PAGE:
FDA Advisory Panel Says More Data Needed for Supersaturated Blood Device in AMI Patients

Shelley Wood

March 24, 2009

Gaithersburg, MD - The FDA Circulatory System Devices Panel voted nine to five against recommending approval of a device designed to delivery supersaturated oxygen therapy after PCI, with the aim of reducing final infarct size. Panelists who tipped the vote toward the "no" majority were concerned that the TherOx Aqueous Oxygen System (Therox, Irvine, CA), which combines a patient's own blood with supersaturated oxygen and then delivers it to the injured area of the myocardium, showed some worrying trends toward increased adverse events.

As previously reported by heartwire , the TherOx device was originally tested in the AMIHOT trial, where it failed to show a difference in infarct size or clinical events at 30 days for the trial as a whole but hinted that a subgroup of patients might benefit. In the subsequent AMIHOT II trial, also reported by heartwire , researchers found that the supersaturated blood might be beneficial in patients with large infarcts after acute MI who ended up undergoing PCI (and received the supersaturated blood) within six hours of symptoms. In AMIHOT II, reduction in infarct size measured by Tc-99m sestamibi single photon emission computed tomography (SPECT) at 14 days--the primary end point of the trial--was significantly greater among patients who underwent supersaturated oxygen therapy. After treatment, patients who received their own, supersaturated blood had an infarct size that was 6.5% smaller than patients who received standard therapy. The proportion of patients with immeasurable infarcts at 14 days was also significantly different between the two groups.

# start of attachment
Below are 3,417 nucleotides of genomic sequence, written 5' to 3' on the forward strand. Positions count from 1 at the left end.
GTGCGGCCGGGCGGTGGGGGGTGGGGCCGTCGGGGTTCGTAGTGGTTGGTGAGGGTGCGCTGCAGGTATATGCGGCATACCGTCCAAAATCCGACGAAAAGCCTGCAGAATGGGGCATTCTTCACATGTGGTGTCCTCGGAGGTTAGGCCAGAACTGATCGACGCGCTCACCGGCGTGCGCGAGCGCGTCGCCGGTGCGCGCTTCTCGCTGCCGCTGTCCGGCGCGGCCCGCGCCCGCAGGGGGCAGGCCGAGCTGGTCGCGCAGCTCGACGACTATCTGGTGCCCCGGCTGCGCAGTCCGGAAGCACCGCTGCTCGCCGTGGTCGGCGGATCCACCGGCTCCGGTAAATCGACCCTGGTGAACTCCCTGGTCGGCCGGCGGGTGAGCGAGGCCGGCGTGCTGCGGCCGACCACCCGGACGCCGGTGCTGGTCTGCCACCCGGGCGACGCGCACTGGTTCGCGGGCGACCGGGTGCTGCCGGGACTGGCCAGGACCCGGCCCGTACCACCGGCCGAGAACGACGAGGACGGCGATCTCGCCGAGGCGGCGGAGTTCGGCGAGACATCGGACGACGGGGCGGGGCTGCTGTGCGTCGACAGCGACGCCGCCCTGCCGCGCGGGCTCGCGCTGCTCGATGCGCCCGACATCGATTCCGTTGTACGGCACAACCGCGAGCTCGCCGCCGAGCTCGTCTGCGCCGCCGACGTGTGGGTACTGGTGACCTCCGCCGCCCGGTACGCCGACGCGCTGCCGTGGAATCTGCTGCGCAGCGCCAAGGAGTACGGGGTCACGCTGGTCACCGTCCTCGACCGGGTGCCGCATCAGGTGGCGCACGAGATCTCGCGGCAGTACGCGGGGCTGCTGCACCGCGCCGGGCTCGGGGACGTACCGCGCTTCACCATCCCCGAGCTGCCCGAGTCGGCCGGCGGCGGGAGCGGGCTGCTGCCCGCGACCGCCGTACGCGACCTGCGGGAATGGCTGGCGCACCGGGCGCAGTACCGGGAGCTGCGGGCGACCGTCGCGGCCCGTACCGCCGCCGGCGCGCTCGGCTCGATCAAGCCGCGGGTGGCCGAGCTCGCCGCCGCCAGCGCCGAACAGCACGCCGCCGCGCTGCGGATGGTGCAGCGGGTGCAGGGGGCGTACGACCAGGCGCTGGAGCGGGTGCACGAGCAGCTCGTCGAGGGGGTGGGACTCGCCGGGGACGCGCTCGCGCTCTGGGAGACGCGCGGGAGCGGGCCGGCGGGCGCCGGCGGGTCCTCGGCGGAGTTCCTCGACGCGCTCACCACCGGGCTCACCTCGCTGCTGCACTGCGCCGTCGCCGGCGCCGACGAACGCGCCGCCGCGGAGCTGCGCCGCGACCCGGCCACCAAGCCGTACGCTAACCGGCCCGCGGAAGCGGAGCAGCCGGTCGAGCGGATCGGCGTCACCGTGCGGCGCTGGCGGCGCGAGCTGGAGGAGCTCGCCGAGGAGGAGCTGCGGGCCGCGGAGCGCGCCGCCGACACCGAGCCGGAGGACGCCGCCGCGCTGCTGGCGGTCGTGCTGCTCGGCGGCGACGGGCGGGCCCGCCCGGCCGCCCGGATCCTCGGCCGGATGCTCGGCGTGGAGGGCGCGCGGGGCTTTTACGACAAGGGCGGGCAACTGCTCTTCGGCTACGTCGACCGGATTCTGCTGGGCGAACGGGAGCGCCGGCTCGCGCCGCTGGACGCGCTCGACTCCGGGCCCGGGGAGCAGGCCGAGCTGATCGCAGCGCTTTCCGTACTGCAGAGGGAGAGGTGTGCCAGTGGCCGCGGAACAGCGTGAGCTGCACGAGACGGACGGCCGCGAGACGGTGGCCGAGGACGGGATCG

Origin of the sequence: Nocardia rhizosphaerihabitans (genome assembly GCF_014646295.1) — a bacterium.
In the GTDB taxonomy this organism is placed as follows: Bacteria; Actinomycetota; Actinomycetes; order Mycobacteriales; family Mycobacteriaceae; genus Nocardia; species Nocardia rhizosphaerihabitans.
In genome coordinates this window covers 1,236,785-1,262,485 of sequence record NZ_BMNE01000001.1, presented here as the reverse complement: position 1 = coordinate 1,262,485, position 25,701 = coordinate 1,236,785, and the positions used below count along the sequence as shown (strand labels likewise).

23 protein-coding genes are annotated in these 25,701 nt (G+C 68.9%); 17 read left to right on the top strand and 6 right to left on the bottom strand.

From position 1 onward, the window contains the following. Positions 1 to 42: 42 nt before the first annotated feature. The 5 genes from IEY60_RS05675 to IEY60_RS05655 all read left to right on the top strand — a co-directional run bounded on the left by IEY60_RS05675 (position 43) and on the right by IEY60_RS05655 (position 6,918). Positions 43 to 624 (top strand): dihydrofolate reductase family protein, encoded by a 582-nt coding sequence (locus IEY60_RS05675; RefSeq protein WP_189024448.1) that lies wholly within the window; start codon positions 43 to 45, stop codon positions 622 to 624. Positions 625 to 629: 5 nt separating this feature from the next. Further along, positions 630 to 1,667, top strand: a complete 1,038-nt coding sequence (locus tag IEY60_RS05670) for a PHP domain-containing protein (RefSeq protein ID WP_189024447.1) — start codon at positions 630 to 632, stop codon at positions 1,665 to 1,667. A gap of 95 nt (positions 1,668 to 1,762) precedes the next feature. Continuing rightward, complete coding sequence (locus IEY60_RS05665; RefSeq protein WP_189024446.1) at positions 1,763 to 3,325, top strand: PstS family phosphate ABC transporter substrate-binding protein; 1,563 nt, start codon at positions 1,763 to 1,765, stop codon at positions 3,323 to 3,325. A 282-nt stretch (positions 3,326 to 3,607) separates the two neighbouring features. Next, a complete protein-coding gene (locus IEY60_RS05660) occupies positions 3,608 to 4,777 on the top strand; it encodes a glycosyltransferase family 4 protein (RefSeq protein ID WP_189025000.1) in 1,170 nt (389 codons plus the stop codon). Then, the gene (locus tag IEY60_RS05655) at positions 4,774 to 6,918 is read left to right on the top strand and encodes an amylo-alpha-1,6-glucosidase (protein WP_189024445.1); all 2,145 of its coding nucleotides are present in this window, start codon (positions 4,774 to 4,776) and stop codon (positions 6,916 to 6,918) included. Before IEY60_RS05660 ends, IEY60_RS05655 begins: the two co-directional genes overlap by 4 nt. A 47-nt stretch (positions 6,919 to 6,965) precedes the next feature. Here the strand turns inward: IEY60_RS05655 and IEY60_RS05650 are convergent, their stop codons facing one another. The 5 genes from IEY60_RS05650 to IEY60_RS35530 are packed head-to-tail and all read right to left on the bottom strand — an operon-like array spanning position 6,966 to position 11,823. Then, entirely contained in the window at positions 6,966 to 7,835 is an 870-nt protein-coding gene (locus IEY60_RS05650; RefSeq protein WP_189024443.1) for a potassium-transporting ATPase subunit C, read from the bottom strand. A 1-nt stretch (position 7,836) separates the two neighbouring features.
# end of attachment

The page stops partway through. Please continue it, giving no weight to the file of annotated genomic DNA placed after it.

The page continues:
MACE, however, actually trended higher in the supersaturated-blood group in AMIHOT II, and this was one of the findings that worried panelists who voted against approval. Moreover, the relatively meager difference in infarct size reduction seen between the treated and control groups (a 3.9% mean, 6.9% median absolute difference), from a pooled analysis of AMIHOT I and II data, did not seem large enough to justify the uncertainty about adverse effects, panel members said.

In discussing the reasons why the device should not be approved at this time, panel members called for preclinical data to help understand the mechanism of benefit; more precise safety data, rather than a combined MACE end point; and more clinically meaningful end points, rather than a surrogate end point (infarct size) as the primary effectiveness end point.

The complete contents of Heartwire , a professional news service of WebMD, can be found at www.theheart.org, a Web site for cardiovascular healthcare professionals.



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